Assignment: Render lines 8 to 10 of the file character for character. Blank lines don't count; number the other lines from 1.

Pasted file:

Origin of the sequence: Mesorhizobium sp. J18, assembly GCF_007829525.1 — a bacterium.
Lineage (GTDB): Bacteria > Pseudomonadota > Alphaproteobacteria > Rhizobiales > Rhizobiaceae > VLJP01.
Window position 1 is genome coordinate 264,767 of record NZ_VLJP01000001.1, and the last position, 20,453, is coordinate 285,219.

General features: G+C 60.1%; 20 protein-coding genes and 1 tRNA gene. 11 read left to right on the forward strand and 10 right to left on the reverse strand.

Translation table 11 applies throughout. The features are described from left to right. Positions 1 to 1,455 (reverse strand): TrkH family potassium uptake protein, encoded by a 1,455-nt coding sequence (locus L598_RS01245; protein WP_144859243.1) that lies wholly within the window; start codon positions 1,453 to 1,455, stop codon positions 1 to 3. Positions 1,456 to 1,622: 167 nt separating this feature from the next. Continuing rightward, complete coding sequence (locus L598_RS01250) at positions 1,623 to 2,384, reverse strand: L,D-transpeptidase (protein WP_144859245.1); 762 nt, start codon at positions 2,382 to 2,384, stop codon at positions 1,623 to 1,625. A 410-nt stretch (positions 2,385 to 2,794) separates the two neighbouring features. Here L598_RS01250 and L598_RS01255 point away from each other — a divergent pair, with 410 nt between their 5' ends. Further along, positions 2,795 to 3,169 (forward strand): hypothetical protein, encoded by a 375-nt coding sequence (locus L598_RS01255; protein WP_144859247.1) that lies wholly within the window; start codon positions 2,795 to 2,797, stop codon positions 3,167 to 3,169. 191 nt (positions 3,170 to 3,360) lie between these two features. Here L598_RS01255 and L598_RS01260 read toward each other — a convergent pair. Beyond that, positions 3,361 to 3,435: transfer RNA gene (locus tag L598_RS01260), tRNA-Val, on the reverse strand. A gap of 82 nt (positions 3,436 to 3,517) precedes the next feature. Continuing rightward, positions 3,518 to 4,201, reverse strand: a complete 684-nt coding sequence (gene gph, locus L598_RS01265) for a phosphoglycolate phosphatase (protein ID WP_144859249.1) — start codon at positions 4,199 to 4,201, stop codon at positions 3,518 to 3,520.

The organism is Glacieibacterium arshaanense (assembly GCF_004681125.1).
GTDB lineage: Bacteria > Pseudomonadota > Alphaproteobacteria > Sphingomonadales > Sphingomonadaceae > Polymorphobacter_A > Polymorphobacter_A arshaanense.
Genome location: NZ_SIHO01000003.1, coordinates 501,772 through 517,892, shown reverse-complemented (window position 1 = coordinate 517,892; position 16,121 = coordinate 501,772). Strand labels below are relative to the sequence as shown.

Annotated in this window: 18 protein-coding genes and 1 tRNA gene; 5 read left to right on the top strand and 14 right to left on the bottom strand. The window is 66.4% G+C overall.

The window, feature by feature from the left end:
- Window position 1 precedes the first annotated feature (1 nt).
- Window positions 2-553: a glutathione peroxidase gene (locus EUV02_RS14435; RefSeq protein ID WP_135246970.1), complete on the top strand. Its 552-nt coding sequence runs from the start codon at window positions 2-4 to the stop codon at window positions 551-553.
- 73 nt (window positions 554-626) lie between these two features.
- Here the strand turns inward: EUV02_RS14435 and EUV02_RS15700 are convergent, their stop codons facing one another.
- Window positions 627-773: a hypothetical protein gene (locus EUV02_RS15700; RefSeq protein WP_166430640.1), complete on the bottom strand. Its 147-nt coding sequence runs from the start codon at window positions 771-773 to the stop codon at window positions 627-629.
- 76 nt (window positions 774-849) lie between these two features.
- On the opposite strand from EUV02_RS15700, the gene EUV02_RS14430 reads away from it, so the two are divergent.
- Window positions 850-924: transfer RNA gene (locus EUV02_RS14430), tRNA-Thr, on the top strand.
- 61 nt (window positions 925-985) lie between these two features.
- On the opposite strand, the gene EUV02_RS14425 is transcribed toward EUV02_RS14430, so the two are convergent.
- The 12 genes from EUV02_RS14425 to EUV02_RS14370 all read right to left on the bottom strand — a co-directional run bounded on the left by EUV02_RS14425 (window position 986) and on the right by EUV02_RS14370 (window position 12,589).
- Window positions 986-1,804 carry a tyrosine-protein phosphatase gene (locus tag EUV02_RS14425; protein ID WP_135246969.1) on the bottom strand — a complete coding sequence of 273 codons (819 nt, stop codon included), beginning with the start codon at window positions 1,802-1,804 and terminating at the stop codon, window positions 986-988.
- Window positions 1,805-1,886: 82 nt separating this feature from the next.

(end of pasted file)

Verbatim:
Genome location: NZ_SIHO01000003.1, coordinates 501,772 through 517,892, shown reverse-complemented (window position 1 = coordinate 517,892; position 16,121 = coordinate 501,772). Strand labels below are relative to the sequence as shown.

Annotated in this window: 18 protein-coding genes and 1 tRNA gene; 5 read left to right on the top strand and 14 right to left on the bottom strand. The window is 66.4% G+C overall.

The window, feature by feature from the left end: